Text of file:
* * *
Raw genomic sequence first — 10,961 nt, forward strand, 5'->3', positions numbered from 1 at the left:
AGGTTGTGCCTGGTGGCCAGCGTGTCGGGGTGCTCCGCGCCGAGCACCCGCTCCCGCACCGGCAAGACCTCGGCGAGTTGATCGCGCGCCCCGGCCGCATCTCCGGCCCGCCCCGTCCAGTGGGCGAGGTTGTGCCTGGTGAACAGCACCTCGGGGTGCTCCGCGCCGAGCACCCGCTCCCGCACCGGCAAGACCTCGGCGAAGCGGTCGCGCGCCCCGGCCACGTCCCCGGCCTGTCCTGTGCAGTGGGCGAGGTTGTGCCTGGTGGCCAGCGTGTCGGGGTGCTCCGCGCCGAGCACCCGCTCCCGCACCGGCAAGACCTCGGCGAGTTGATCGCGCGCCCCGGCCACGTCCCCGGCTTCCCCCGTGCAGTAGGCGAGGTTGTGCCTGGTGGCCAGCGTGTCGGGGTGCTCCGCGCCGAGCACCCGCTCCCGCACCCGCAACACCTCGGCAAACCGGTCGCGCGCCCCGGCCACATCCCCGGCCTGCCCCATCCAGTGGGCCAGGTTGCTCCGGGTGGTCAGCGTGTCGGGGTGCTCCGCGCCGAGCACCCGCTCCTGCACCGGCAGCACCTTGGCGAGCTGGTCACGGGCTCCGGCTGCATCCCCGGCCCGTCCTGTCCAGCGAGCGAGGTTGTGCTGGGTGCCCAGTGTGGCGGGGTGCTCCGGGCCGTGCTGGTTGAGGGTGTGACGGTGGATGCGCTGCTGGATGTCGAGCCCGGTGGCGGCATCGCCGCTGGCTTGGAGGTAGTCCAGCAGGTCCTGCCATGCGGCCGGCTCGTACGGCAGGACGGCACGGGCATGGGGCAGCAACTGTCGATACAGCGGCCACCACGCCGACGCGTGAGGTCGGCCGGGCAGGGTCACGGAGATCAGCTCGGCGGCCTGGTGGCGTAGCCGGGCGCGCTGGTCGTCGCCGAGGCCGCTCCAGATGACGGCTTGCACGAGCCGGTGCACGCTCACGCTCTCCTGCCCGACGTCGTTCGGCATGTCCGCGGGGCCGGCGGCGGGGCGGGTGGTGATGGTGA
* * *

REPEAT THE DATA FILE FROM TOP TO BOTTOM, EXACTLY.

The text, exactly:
Raw genomic sequence first — 10,961 nt, forward strand, 5'->3', positions numbered from 1 at the left:
AGGTTGTGCCTGGTGGCCAGCGTGTCGGGGTGCTCCGCGCCGAGCACCCGCTCCCGCACCGGCAAGACCTCGGCGAGTTGATCGCGCGCCCCGGCCGCATCTCCGGCCCGCCCCGTCCAGTGGGCGAGGTTGTGCCTGGTGAACAGCACCTCGGGGTGCTCCGCGCCGAGCACCCGCTCCCGCACCGGCAAGACCTCGGCGAAGCGGTCGCGCGCCCCGGCCACGTCCCCGGCCTGTCCTGTGCAGTGGGCGAGGTTGTGCCTGGTGGCCAGCGTGTCGGGGTGCTCCGCGCCGAGCACCCGCTCCCGCACCGGCAAGACCTCGGCGAGTTGATCGCGCGCCCCGGCCACGTCCCCGGCTTCCCCCGTGCAGTAGGCGAGGTTGTGCCTGGTGGCCAGCGTGTCGGGGTGCTCCGCGCCGAGCACCCGCTCCCGCACCCGCAACACCTCGGCAAACCGGTCGCGCGCCCCGGCCACATCCCCGGCCTGCCCCATCCAGTGGGCCAGGTTGCTCCGGGTGGTCAGCGTGTCGGGGTGCTCCGCGCCGAGCACCCGCTCCTGCACCGGCAGCACCTTGGCGAGCTGGTCACGGGCTCCGGCTGCATCCCCGGCCCGTCCTGTCCAGCGAGCGAGGTTGTGCTGGGTGCCCAGTGTGGCGGGGTGCTCCGGGCCGTGCTGGTTGAGGGTGTGACGGTGGATGCGCTGCTGGATGTCGAGCCCGGTGGCGGCATCGCCGCTGGCTTGGAGGTAGTCCAGCAGGTCCTGCCATGCGGCCGGCTCGTACGGCAGGACGGCACGGGCATGGGGCAGCAACTGTCGATACAGCGGCCACCACGCCGACGCGTGAGGTCGGCCGGGCAGGGTCACGGAGATCAGCTCGGCGGCCTGGTGGCGTAGCCGGGCGCGCTGGTCGTCGCCGAGGCCGCTCCAGATGACGGCTTGCACGAGCCGGTGCACGCTCACGCTCTCCTGCCCGACGTCGTTCGGCATGTCCGCGGGGCCGGCGGCGGGGCGGGTGGTGATGGTGA